In the middle of President Ronald Reagan’s massive military buildup of the 1980s, there wew a few very interesting concepts being discussed. One of the most exotic was the hypersonic aircraft. In the mid 1980s, the new Republican Administration began exploring the option of developing such a fantastic air platform. Reagan and his team of scientific advisers was pushing hard the idea of an airplane capable of achieving speeds of Mach 12. The President himself promoted the idea in a televised news conference. They way he described the concept, the new aircraft, a renewed symbol of America’s technological prowess, would have taken off from a regular designed runway, climb above the stratosphere, much like any ICBM does, then it would proceed to move into sub-orbit, before commencing its gradual descend like a any conventional airliner. The administration even got a name for this highly futuristic plane, “The Orient Express”. The name was in reference to the aircraft’s expected ability to reach Tokyo in just two hours. The whole concept was doomed to failure from the very beginning. The dynamics to make such an aircraft fly at that speed were not available at that time. Lockheed’s vaunted SR-71 Blackbird, for example, was able to flight at “only” at Mach 3.2 and that was achieved only after expending enormous amounts of effort and funds. At Mach 12, the Express’ surface would have come apart from heat friction interaction no matter what the skin composition would have been. A titanium airframe, which was the strongest material known at the time, could receive up to 2,500 degrees of heat, after which it would began to tear up. In the SR-71, the pilot wore a special space suit that protected him from the excruciating heat. If the cabin’s air conditioner system failed, he would most likely die from extreme heat exposure. Incredible, ridiculous, not even feasible, were some of the words used by many at Lockheed’s secret Skunk Works facility in California to describe the whole idea. But the dream of building such radical aircraft did not die then. In fact, the idea still passes around in Congress. The “Express” would had been a join effort between NASA and the Pentagon. But long before any funds were made available for the feasibility study, the Administration began to realize that the Orient Express, instead of being one sole unit, was in reality two separate platforms, a rocket and an aircraft, joined together mush like NASA’s space shuttle and that the science to make it a reality was not there yet. What was available was the technology to make America’s next generation bomber.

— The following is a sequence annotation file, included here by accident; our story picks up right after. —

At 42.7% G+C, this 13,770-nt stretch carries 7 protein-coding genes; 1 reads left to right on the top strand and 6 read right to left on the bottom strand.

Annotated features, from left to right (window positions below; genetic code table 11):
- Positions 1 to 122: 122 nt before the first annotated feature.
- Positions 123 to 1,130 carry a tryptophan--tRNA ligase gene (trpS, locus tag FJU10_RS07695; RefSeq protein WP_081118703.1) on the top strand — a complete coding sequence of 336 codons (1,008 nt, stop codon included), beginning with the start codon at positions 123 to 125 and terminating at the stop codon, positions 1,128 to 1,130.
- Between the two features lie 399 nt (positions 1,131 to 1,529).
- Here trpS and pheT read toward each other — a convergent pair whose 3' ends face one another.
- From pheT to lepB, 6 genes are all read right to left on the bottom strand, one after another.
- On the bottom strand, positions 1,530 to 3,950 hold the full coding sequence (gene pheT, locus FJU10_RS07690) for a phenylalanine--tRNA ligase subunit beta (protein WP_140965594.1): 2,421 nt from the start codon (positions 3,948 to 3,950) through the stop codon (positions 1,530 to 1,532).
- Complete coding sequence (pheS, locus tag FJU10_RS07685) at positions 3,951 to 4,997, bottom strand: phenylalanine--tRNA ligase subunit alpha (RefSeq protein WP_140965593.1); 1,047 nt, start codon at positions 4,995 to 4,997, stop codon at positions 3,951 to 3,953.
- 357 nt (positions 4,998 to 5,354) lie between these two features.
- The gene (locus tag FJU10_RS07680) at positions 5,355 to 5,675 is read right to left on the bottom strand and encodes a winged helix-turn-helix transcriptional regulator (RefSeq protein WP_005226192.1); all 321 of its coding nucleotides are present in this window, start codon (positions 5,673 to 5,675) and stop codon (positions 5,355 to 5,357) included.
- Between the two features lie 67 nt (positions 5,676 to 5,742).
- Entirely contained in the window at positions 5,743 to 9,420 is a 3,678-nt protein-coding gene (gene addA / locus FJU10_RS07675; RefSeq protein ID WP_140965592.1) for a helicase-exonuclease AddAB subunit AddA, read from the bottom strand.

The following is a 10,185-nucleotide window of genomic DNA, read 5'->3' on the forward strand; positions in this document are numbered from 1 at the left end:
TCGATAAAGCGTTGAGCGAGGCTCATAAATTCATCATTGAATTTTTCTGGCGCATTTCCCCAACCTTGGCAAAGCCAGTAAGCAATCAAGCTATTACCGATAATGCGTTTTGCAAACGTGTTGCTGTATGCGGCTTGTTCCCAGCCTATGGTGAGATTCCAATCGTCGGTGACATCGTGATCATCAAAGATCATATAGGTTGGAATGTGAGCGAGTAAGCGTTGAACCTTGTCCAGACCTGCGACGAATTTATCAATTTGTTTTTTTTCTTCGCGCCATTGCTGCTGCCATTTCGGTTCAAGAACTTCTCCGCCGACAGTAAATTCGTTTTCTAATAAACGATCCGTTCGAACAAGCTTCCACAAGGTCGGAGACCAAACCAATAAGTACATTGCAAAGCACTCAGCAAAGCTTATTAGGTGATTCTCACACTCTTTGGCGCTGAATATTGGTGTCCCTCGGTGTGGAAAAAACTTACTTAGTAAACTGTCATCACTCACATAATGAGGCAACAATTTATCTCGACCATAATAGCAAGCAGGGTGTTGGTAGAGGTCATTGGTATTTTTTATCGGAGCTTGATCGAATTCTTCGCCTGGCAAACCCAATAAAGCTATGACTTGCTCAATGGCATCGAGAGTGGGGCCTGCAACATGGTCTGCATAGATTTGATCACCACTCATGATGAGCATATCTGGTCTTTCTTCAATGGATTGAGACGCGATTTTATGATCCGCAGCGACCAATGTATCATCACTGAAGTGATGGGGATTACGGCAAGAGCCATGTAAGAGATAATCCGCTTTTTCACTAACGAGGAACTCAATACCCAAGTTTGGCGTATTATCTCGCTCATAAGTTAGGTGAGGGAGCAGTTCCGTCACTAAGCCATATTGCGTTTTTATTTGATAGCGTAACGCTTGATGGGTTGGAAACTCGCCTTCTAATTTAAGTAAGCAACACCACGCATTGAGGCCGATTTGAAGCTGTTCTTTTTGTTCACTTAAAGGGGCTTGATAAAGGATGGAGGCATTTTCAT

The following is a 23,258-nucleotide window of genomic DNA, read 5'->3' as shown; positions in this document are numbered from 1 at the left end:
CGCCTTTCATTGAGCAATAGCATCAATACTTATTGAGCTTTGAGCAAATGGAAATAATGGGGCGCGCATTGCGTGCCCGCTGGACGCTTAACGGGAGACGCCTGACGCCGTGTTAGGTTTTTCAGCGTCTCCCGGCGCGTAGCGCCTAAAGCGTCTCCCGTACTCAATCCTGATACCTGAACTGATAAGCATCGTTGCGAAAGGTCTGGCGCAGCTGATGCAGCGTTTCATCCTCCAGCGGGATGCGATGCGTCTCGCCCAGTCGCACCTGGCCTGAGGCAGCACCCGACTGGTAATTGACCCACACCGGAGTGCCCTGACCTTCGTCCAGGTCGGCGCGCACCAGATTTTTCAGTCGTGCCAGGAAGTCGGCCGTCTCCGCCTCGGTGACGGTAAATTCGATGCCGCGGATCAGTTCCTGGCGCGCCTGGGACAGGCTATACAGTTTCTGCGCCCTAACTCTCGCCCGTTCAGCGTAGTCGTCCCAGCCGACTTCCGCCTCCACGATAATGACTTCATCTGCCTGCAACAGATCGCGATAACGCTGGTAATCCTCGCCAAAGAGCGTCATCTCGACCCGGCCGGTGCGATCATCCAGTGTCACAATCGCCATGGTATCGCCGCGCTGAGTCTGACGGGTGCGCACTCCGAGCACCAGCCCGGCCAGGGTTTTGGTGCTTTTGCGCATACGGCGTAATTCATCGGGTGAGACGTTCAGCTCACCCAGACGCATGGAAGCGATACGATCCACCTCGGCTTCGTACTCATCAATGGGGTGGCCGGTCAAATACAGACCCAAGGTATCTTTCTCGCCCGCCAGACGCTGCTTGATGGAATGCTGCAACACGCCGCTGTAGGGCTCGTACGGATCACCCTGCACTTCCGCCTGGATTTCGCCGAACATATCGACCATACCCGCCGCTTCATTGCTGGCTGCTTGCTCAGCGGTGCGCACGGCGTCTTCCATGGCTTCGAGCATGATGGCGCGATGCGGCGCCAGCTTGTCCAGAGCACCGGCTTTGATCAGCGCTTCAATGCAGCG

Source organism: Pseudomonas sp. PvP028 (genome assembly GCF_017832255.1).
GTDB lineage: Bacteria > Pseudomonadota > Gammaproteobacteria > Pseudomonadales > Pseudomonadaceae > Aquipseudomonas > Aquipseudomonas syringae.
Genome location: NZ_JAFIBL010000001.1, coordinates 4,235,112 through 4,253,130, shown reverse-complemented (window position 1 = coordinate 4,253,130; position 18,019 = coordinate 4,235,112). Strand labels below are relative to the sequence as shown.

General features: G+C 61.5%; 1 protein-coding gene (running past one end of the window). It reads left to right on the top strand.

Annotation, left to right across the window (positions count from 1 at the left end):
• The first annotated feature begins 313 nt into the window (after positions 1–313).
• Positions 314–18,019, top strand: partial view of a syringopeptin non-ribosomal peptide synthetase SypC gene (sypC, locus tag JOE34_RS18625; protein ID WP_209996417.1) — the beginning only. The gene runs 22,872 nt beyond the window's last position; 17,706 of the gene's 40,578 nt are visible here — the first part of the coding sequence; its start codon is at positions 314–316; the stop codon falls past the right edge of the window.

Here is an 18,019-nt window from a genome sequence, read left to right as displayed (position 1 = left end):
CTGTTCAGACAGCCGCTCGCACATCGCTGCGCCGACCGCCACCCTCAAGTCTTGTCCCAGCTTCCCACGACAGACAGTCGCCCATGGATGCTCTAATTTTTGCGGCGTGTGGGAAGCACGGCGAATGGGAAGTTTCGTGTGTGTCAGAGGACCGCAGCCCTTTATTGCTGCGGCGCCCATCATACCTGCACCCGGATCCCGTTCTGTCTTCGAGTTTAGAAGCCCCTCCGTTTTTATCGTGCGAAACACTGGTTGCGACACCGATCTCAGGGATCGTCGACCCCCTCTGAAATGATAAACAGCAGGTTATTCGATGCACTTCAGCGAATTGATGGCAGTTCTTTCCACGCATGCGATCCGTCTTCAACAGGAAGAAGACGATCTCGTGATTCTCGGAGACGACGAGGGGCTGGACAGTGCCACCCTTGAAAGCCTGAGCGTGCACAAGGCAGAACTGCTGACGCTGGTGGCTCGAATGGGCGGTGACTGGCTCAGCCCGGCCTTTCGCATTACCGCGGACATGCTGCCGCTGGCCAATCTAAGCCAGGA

In the spring of 1978, a group of engineers, lead by the charismatic Ben Rich, head of Lockheed’s secret Skunk Works complex; made a pitch at the Pentagon for a new heavy bomber aircraft. Boosting Lockheed’s recently developed F-117 stealth fighter as its introduction card, Rich forceful promoted his idea for America’s next generation bomber. The meeting was presided over by Gene Fubini, director of the Defense Science Board and Under Secretary for Defense and one of the early proponents of stealth technology, William Perry. Both Perry and Fubini were distraught over the current state of Rockwell’s B-1 program. The B-1 was conceived as a replacement for the AF B-52 plane, but massive cost overruns and poor testing put Rockwell’s bomber program in serious peril. Nevertheless, the Pentagon and Strategic Air Command (SAC) were in dire need of a replacement for their vaunted, but aging, B-52 bomber. The poor results showed by the B-1 prompted SAC to look at another option. There were discussions inside the Air Force of upgrading General Dynamics’ F-111 swing wing tactical fighter/bomber. The idea had the partial endorsement of SAC’s top commander, AF General Richard Ellis who favored quantity over size. He believed that a more numerous fleet of bombers would have cost less than a somewhat smaller fleet of much larger planes. “Airplanes by the pound”, as the motto went on those days. It was not a perfect solution, but, AF generals were afraid of being stuck behind an aging fleet of B-52s and a new, problem-prone force of B-1s. This gave Rich and his team the opening they craved for, “if you guys are eager for a small bomber fleet, look no further than our basic design for the stealth fighter. All we got to do is make it larger and we have an airplane that could carry the payload of the F-111, but with a radar cross section at least ten orders of the magnitude better”. Those words resonated on both Perry and Fubini who were well informed of the F-117’s technological prowess. Perry, who had just signed a feasibility study for the possible development of a naval stealth vessel, was more receptive to the idea than the sometimes more rigid Fubini. Nevertheless, Perry was not ready to grant one company the sole monopoly on stealth.